Imagine that your company wants to improve collaboration and transparency. Of course, frameworks and processes are important, but we also need to change the way we behave. I’d like to illustrate this with a simple example.
Recently, I had a conversation with a student about an agile transformation taking shape at his company. We talked about the importance of transparency as a way to encourage collaboration between the customer and themselves, the supplier.
Student: We can’t be transparent with everything.
Me: Why do you say that?
Student: Because there are some things that the customer doesn’t need to see.
Me: For example?
Student: I don’t know, the way we work, sometimes we work on other projects or sometimes we are not experts in a specific technology.
Me: And, knowing that, how would this affect the customer?
Student: I don’t know about a direct impact, but there are some things that might alarm them because they don’t understand how complex development is.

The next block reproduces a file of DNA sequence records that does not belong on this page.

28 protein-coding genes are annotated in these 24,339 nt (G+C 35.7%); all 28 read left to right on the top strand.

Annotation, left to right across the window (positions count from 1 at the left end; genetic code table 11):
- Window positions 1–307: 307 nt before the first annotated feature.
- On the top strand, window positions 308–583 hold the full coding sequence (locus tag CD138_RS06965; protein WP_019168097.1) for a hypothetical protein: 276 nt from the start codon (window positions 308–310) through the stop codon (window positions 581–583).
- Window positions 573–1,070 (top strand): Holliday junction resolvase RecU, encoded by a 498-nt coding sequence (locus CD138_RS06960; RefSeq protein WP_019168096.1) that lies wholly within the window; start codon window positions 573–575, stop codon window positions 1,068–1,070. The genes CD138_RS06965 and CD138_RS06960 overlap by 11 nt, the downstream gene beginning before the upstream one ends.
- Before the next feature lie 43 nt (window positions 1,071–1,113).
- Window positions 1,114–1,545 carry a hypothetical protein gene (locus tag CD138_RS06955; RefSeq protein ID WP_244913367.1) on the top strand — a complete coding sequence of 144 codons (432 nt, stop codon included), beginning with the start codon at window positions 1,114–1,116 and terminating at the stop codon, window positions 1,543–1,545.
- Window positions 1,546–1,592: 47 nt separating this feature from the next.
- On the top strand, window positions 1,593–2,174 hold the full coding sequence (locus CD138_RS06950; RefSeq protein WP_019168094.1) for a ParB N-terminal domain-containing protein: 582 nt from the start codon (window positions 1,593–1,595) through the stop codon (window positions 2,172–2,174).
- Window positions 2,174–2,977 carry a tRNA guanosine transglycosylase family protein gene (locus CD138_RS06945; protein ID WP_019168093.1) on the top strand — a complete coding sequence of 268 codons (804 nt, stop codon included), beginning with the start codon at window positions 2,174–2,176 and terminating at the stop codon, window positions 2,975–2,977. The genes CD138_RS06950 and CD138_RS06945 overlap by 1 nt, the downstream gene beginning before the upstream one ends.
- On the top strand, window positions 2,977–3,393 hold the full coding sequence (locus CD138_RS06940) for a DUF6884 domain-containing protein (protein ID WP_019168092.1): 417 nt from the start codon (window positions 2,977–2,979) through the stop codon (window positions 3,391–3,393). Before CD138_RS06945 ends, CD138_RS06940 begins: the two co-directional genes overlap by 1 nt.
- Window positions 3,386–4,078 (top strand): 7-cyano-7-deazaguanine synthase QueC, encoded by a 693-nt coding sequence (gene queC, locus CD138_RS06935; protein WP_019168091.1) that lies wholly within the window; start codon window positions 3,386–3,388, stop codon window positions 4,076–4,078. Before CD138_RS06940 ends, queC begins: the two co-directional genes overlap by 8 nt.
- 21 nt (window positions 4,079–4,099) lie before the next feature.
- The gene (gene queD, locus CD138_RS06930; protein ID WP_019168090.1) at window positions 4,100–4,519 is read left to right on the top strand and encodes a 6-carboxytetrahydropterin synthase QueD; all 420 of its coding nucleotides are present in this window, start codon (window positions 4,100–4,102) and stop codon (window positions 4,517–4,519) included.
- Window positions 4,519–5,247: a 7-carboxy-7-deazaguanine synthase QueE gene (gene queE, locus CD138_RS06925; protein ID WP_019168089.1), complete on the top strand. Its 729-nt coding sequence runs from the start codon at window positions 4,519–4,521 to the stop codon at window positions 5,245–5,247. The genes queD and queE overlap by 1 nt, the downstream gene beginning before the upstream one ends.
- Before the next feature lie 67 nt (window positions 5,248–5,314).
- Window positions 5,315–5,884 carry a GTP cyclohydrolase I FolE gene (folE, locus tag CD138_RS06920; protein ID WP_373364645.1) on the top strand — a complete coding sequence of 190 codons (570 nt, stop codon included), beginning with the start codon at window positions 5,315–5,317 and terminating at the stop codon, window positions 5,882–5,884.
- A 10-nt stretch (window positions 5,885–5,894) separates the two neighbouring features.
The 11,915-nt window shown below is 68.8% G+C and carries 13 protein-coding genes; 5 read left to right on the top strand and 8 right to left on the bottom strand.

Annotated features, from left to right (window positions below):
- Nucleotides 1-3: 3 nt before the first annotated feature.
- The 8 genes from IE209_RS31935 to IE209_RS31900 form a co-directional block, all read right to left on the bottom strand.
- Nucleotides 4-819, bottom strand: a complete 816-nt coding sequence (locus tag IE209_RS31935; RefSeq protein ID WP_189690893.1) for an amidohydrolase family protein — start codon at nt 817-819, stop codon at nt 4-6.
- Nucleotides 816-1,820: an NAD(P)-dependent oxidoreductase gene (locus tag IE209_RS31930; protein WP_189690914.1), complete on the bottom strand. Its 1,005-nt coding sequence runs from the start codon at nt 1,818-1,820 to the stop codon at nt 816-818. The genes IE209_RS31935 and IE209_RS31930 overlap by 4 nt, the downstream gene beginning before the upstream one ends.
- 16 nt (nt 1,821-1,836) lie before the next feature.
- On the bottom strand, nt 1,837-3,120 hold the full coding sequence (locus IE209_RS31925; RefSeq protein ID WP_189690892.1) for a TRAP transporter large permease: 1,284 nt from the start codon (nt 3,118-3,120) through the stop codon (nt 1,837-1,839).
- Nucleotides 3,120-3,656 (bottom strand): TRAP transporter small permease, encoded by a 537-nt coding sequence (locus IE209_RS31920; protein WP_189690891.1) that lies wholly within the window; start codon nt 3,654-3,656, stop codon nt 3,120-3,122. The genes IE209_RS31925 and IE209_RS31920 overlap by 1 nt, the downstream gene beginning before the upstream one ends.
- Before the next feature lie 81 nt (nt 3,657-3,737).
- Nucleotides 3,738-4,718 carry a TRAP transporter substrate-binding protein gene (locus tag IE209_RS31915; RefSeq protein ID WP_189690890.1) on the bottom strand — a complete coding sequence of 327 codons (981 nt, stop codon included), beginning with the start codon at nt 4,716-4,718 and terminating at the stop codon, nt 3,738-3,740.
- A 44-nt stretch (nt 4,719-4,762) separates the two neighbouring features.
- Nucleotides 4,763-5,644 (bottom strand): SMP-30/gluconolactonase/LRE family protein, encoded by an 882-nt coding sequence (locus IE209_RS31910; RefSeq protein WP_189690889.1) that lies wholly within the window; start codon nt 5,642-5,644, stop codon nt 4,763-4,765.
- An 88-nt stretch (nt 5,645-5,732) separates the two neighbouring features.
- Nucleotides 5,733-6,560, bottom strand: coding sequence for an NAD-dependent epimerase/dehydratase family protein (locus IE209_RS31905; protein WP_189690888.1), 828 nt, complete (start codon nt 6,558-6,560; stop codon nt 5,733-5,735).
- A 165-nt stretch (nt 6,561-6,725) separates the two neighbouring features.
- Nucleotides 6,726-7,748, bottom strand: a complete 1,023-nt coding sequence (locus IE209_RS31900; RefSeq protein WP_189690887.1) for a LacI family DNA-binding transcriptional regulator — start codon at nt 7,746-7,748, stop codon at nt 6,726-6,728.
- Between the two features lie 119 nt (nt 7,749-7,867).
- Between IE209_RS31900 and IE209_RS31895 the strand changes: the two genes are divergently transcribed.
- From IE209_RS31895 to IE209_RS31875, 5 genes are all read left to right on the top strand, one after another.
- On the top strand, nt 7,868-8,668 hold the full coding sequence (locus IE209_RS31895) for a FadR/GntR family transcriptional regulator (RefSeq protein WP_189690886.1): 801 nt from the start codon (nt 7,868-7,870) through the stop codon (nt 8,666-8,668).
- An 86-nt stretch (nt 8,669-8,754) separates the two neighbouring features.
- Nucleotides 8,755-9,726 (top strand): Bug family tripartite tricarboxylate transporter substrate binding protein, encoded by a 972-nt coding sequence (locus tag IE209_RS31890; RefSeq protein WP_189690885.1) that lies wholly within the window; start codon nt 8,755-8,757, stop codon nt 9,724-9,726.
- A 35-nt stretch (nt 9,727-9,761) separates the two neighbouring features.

Me: Let me ask you this: as a restaurant patron, would you like to see the kitchen? To see how they cook?
Me: I’m not talking about just any restaurant, but those where the kitchen is open to the dining room so you can see them working. You might even be ok with paying more for food coming out of these kitchens, is that correct?
Student: Of course, it is an added value.
Me: Then, the problem is not whether we should let guests see the kitchen, but rather that we should be keeping the kitchen clean.
Effectively, transparency is an appreciated value. However, it’s not enough to just say you are transparent (or that you want to be). It requires internal habits of “cleanliness” that must be previously established; this is the most important piece of the transparency puzzle.
By creating a habit of cleanliness in your teams, you will improve transparency and, in the end, collaboration. People will be proud and willing to share their work.
Cultural change involves thinking that anything that we do should be ready to share with anyone in our organization, or the customer’s organization. A cultural change allows people to feel less afraid to share their daily mistakes. Work today is complex; sharing mistakes with the customer can generate empathy and a feeling of teamwork and will position everyone as better professionals.
These are just 2 recommendations to start changing organizational culture in your organization. For more on driving change from the top down and the bottom up, see my post from earlier this week!